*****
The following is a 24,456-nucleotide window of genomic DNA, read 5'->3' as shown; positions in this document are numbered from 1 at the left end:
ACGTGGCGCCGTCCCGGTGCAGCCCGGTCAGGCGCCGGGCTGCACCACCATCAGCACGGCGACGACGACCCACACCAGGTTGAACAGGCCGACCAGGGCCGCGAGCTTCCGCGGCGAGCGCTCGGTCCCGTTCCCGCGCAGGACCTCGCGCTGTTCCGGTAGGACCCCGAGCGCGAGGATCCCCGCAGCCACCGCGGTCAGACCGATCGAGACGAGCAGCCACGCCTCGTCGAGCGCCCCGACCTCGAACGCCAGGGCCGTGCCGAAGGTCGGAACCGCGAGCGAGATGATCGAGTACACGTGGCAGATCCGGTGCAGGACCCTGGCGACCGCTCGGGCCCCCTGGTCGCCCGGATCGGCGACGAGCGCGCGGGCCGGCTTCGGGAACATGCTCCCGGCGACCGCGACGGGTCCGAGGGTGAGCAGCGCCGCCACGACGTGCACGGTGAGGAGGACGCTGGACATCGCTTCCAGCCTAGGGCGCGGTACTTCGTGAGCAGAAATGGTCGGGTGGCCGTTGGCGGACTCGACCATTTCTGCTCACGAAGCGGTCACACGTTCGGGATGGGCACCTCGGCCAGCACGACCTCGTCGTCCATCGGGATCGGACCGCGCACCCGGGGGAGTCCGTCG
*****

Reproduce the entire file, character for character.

The following is a 24,456-nucleotide window of genomic DNA, read 5'->3' as shown; positions in this document are numbered from 1 at the left end:
ACGTGGCGCCGTCCCGGTGCAGCCCGGTCAGGCGCCGGGCTGCACCACCATCAGCACGGCGACGACGACCCACACCAGGTTGAACAGGCCGACCAGGGCCGCGAGCTTCCGCGGCGAGCGCTCGGTCCCGTTCCCGCGCAGGACCTCGCGCTGTTCCGGTAGGACCCCGAGCGCGAGGATCCCCGCAGCCACCGCGGTCAGACCGATCGAGACGAGCAGCCACGCCTCGTCGAGCGCCCCGACCTCGAACGCCAGGGCCGTGCCGAAGGTCGGAACCGCGAGCGAGATGATCGAGTACACGTGGCAGATCCGGTGCAGGACCCTGGCGACCGCTCGGGCCCCCTGGTCGCCCGGATCGGCGACGAGCGCGCGGGCCGGCTTCGGGAACATGCTCCCGGCGACCGCGACGGGTCCGAGGGTGAGCAGCGCCGCCACGACGTGCACGGTGAGGAGGACGCTGGACATCGCTTCCAGCCTAGGGCGCGGTACTTCGTGAGCAGAAATGGTCGGGTGGCCGTTGGCGGACTCGACCATTTCTGCTCACGAAGCGGTCACACGTTCGGGATGGGCACCTCGGCCAGCACGACCTCGTCGTCCATCGGGATCGGACCGCGCACCCGGGGGAGTCCGTCG